Presentation on theme: "Success Through Wellness: Seeing Yourself in the Campus Mental Health Strategy Student Affairs Professional Development Day November 26 th, 2014."— Presentation transcript:
Success Through Wellness: Seeing Yourself in the Campus Mental Health Strategy Student Affairs Professional Development Day November 26 th, 2014
Today’s Agenda 8:30 Greetings and introduction 8:45Developing an Inclusive Campus Mental Health Strategy 9:15Implementation of our Campus Mental Health Strategy 10:15Break 10:30Mental Health Advocacy and Accessibility 11:00Health, Wellness, Safety and Respect NoonLunch 1:00Mental Health Services for Staff and Students 2:30Responding to Mental Health Problems on Campus 3:00Introduction to Group Exercise/Break 3:00Group Exercise 3:30Group Discussion and Debriefing 4:00Wrap-up
Developing an Inclusive Mental Health Strategy for the University of Manitoba Don Stewart, Ph.D., C.Psych. Associate Professor and Clinical Psychologist Executive Director, Student Support Stephanie Loewen, M.A. Director, Mental Health & Spiritual Health Care Manitoba Health, Healthy Living & Seniors
Overview What is mental health? How does mental health relate to mental illness? Why does mental health matter? How does a mental health strategy help? How did we develop our strategy?
What is Mental Health? feel thinkact enjoy life challenges emotional spiritual culture, equity, social justice, interconnections, and personal dignity“The capacities of each and all of us to feel, think, and act in ways that enhance our ability to enjoy life and deal with the challenges we face. It is a positive sense of emotional and spiritual well-being that respects the importance of culture, equity, social justice, interconnections, and personal dignity” (PHAC, 2006) foundation functioningThe foundation for well-being and effective functioning for an individual and for a community
You can be Mentally Ill and Mentally Well at the Same Time! Corey Keyes, 2002
Why does Mental Health Matter? For students, “mind, brain, and body must be in shape for and open to learning experiences…so we must pay attention to students’ well-being” (Douce & Keeling, 2014) For staff, “a work environment that promotes good mental health is socially responsible, cost effective, and helps attract and keep good employees” (MHCC, 2013)
So, what’s the concern…?
Universities are essentially ‘stress incubators’… … that increase the risk of mental health problems for students and staff
Mental Health Concerns Involving Students 75% of mental disorders have an onset prior to age 25 Anxiety and depression peak in the year age group Young adults do not recognize mental health symptoms as such and are unlikely to seek help Young adults have high levels of self-stigma Young adults face barriers to service accessibility Young adults may lack resources to cope effectively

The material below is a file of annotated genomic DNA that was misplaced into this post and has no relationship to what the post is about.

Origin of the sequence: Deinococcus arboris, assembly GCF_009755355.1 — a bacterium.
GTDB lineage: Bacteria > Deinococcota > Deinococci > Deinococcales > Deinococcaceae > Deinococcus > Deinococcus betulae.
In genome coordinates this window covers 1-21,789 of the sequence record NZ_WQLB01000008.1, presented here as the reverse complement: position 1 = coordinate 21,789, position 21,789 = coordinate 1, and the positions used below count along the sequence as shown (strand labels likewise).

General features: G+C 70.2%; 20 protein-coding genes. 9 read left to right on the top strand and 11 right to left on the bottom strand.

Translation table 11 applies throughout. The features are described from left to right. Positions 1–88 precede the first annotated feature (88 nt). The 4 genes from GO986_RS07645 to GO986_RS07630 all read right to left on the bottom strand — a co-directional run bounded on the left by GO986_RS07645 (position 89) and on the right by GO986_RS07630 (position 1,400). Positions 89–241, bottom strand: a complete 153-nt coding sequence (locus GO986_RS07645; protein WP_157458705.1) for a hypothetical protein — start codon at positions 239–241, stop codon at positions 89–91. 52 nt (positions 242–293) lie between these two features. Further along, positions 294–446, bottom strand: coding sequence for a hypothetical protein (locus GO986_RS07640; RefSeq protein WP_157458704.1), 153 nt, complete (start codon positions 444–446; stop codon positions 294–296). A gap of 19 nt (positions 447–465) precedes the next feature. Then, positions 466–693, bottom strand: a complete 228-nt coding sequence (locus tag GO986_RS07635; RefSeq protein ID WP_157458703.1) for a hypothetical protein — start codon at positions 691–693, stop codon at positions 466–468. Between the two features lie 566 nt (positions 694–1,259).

Mental Health Concerns Involving Staff Personal and work-related stress are among the most common issues in EAP counselling requests More than 1 in 5 Canadians will develop a mental illness at some point in their life Each week about 500,000 Canadians miss work for mental-health related issues About 30% of disability claims and 70% of costs are mental-health related Mental health issues are a major source of workplace conflict, grievances, and turnover Mental health problems cost the economy about $51 billion annually Each dollar invested in preventive efforts yields almost $6 in savings
How does a Mental Health Strategy Reduces distress and increases productivity Fosters an environment where all can flourish Help?
Benefits of an Inclusive Mental Health Strategy Investing in campus mental health and well-being will contribute to: Improved physical health Increased life expectancy Better educational achievement Increased skills Reduced health risk behaviours such as smoking and alcohol misuse Reduced risk of mental health problems and suicide Improved employment rates and productivity Reduced anti-social behaviour and criminality Higher levels of social interaction and participation - No Health Without Mental Health, 2011
How did we Develop our Strategy? (Gather as much information from every feasible angle!) Community Input Scrawl on the Wall Website Student, Staff & Faculty Interviews External Partner Interviews Student Input Student Focus Groups NCHA Results Faculty & Staff Input Online Survey Services Available On and Off-Campus Services Used Costs for services Literature Review Research Best or Promising Practices Healthy Universities (UK) CMHA/CACUSS Guide (CAN)
Elements of Our Strategic Plan Journey Hire a mental health consultant Develop a working group Scan evidence-based practice Develop a consultation strategy Scan current status of the mental health service system, including service use Identify key UM, regional, and provincial stakeholders Consult with stakeholders Develop an advisory committee Review consultant’s report of recommendations Based on evidence and analysis of consultant’s report, develop a mental health strategy Obtain approval for mental health strategy from President’s Executive Team Hire a Campus Mental Health Facilitator to develop an implementation plan and monitor progress and outcomes of the strategy